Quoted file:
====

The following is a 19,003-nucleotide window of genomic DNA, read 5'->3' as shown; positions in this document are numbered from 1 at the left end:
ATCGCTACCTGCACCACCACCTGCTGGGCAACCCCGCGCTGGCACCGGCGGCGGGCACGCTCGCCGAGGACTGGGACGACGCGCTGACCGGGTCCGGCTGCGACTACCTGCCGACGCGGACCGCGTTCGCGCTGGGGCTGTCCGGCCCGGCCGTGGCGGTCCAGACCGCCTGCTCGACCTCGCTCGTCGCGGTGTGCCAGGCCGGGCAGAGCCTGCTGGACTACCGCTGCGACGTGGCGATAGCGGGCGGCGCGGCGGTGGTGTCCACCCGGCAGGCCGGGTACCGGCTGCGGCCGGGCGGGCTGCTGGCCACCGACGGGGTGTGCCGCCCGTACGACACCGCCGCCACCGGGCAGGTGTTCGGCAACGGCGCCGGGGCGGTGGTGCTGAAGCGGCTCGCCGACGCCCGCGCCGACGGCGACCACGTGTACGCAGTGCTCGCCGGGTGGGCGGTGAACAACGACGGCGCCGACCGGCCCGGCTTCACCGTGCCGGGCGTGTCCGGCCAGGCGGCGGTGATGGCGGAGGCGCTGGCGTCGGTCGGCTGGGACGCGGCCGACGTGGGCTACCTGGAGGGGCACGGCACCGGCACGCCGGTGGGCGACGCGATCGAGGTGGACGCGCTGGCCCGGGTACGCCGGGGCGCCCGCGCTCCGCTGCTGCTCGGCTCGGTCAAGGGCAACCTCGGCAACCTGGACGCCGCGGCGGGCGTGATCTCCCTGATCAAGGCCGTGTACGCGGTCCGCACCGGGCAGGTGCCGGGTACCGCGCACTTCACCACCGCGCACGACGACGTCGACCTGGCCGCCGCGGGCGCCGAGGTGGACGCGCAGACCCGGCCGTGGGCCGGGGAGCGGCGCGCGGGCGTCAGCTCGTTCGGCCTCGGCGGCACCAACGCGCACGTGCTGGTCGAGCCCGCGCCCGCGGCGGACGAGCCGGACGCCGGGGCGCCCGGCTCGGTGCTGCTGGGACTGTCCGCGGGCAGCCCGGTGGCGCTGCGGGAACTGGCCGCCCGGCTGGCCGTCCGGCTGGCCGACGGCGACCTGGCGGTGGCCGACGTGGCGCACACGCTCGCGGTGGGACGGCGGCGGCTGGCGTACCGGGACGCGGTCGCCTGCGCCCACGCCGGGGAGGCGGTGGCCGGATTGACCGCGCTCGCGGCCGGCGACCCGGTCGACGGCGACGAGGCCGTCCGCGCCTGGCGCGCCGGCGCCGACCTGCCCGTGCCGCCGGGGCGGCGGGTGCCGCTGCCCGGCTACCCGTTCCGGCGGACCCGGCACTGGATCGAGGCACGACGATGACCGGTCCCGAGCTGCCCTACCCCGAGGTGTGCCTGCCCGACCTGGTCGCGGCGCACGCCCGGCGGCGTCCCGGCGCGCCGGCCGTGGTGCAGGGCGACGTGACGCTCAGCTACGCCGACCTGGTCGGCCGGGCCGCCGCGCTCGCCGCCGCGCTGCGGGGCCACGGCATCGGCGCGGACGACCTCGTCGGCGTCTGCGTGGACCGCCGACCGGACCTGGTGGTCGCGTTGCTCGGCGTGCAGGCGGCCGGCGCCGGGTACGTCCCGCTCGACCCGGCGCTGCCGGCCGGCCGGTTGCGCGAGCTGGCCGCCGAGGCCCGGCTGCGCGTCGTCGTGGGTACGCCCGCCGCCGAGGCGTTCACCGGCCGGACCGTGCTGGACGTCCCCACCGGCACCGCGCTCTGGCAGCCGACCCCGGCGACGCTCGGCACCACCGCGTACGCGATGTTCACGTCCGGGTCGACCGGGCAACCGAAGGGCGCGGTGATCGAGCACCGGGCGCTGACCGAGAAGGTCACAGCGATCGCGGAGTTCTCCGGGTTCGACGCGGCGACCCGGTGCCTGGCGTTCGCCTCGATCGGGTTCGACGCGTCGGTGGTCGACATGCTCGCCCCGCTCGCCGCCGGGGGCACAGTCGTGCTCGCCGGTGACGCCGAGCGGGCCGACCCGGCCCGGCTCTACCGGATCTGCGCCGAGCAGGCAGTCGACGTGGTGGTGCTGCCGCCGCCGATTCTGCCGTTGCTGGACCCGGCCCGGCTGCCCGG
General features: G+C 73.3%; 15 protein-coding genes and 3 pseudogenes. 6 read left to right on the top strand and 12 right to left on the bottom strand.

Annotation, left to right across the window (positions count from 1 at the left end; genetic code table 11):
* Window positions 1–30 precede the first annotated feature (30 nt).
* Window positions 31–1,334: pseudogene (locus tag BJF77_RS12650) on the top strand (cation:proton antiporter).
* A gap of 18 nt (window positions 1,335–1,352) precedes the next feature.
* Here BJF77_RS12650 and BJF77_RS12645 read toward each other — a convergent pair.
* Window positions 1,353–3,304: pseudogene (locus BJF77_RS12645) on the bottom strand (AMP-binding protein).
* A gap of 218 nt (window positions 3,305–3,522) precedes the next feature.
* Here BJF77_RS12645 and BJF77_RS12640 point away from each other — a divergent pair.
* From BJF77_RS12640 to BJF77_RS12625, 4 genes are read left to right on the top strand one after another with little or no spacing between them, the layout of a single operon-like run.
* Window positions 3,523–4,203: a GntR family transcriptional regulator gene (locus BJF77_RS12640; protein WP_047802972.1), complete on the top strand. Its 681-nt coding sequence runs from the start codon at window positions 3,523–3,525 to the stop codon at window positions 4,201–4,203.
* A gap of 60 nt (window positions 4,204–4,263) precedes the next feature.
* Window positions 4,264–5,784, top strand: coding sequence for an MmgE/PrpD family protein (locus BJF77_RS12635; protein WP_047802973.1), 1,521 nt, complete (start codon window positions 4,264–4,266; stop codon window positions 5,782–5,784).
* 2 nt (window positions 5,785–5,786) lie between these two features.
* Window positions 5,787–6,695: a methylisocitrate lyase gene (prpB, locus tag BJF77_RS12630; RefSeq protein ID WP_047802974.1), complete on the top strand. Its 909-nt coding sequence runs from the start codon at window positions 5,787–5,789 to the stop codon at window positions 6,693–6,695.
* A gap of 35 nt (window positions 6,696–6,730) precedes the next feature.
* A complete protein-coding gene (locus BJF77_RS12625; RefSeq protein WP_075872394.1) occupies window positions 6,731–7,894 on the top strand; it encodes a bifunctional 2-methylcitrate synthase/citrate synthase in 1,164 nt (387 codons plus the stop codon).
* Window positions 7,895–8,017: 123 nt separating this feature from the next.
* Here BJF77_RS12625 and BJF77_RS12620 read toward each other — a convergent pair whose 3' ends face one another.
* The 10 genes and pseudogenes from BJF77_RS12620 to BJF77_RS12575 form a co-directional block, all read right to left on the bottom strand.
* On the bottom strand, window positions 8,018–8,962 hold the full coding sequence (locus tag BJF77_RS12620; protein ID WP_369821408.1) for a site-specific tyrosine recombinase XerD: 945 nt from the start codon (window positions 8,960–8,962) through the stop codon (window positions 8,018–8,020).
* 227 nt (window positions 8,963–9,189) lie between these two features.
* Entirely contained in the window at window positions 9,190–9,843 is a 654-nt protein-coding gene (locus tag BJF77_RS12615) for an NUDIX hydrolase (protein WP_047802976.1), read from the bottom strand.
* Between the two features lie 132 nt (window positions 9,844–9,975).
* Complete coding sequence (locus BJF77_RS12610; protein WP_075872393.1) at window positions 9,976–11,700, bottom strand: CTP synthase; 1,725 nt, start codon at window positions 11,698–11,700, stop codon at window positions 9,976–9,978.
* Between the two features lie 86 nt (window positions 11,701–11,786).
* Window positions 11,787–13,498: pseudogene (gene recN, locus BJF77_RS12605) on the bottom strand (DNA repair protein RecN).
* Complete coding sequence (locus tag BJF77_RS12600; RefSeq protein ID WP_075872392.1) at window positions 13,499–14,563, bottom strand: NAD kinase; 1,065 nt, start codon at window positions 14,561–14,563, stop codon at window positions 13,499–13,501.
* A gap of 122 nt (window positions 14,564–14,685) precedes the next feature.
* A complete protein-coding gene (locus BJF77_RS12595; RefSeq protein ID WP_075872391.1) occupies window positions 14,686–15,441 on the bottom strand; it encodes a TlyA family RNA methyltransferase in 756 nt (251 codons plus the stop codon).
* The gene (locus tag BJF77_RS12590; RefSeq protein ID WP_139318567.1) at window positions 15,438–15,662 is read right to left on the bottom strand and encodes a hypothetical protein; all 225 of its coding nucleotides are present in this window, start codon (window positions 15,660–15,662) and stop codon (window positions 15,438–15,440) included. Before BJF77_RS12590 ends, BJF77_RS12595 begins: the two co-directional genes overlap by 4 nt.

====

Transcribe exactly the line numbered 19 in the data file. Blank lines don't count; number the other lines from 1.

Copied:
* A complete protein-coding gene (locus BJF77_RS12625; RefSeq protein WP_075872394.1) occupies window positions 6,731–7,894 on the top strand; it encodes a bifunctional 2-methylcitrate synthase/citrate synthase in 1,164 nt (387 codons plus the stop codon).